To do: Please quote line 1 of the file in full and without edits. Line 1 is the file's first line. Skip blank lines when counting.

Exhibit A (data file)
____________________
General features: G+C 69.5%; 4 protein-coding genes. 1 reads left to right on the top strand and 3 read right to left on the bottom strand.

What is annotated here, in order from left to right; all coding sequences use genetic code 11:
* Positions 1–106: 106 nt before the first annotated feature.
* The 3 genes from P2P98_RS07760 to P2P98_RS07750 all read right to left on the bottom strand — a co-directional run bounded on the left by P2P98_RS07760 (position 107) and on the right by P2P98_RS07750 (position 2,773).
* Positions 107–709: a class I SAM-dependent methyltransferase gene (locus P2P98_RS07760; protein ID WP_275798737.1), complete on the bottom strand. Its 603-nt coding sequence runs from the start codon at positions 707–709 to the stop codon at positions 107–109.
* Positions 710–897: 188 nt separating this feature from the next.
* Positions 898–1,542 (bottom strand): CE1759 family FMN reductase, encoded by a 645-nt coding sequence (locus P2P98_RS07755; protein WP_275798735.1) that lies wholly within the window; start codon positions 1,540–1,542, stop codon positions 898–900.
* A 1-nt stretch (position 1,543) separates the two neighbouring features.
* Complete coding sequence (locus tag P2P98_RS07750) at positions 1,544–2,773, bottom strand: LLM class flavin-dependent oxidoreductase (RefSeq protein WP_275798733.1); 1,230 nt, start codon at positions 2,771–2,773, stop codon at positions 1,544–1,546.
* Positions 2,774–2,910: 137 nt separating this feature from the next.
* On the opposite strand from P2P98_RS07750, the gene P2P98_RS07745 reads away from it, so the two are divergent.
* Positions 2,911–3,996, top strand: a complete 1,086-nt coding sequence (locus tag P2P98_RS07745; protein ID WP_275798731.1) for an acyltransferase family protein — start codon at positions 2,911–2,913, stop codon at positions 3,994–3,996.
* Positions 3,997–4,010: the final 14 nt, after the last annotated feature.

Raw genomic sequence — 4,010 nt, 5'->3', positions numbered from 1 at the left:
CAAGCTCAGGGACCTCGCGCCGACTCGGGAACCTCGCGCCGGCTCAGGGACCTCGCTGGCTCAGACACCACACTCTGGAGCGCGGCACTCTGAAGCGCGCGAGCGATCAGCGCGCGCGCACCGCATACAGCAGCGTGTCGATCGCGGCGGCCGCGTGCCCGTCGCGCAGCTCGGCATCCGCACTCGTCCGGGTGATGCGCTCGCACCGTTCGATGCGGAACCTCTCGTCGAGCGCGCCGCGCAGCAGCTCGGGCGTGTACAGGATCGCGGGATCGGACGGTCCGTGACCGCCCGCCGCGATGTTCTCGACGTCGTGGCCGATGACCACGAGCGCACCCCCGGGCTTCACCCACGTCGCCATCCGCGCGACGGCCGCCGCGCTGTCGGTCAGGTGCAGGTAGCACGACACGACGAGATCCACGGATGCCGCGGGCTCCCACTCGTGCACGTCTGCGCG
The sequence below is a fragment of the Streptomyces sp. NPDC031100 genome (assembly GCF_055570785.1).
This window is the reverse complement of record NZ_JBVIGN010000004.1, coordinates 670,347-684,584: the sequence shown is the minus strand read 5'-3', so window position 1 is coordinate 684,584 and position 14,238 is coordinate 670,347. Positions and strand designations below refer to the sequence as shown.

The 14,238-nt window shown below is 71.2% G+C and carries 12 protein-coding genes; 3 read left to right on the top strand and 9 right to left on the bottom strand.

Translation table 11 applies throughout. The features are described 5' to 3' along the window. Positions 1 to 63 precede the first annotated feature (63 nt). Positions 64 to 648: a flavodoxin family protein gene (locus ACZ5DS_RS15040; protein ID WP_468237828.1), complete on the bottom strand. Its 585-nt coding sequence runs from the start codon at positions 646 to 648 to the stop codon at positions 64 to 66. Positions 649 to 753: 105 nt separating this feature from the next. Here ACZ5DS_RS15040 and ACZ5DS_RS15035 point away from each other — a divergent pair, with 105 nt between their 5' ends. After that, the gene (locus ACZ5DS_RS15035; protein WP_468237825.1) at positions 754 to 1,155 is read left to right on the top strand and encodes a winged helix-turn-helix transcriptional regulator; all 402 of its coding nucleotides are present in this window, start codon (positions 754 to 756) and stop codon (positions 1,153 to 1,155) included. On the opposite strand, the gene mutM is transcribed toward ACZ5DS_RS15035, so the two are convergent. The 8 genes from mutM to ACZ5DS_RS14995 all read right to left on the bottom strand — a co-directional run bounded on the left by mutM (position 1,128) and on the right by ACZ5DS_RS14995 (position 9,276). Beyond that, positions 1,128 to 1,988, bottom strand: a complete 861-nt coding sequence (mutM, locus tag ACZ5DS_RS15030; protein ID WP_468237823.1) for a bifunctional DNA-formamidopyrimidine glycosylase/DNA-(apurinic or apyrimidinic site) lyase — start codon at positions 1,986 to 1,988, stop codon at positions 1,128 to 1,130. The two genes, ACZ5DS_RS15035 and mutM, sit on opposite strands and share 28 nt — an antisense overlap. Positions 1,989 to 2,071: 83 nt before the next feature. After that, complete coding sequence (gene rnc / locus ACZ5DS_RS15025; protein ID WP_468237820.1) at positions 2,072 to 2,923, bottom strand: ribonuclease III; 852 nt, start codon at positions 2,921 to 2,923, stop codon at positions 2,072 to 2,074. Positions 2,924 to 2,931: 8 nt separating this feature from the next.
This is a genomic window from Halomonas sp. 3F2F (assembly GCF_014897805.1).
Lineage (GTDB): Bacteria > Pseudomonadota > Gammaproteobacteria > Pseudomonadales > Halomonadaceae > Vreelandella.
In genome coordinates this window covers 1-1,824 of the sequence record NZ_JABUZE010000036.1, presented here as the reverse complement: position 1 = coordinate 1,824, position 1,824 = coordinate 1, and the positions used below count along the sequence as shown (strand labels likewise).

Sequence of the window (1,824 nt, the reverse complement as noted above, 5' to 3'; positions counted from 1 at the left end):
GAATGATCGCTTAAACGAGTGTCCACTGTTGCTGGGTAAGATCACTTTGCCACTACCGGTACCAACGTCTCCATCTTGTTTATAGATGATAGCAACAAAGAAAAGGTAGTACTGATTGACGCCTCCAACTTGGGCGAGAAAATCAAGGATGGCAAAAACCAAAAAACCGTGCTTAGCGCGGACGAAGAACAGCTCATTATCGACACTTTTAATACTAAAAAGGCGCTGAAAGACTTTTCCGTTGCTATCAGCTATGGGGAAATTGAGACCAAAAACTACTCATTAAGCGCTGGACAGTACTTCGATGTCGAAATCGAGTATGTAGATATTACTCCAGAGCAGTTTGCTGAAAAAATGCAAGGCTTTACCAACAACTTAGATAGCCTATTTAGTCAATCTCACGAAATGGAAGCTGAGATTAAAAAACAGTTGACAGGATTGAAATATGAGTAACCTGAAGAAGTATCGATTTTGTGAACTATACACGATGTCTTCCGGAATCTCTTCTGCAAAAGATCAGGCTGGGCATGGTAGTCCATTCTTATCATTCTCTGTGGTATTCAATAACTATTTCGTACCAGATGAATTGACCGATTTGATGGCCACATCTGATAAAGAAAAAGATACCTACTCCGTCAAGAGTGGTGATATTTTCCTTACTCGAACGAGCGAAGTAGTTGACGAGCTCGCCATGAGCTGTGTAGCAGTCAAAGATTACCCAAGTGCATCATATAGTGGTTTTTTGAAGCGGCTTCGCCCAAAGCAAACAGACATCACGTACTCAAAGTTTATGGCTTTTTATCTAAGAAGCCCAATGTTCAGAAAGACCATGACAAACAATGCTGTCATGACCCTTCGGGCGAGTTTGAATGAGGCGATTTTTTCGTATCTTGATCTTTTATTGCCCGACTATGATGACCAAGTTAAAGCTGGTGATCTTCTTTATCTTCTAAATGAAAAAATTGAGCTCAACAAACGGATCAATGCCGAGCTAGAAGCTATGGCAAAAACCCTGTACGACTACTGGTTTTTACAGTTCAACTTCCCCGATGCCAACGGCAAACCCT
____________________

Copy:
General features: G+C 69.5%; 4 protein-coding genes. 1 reads left to right on the top strand and 3 read right to left on the bottom strand.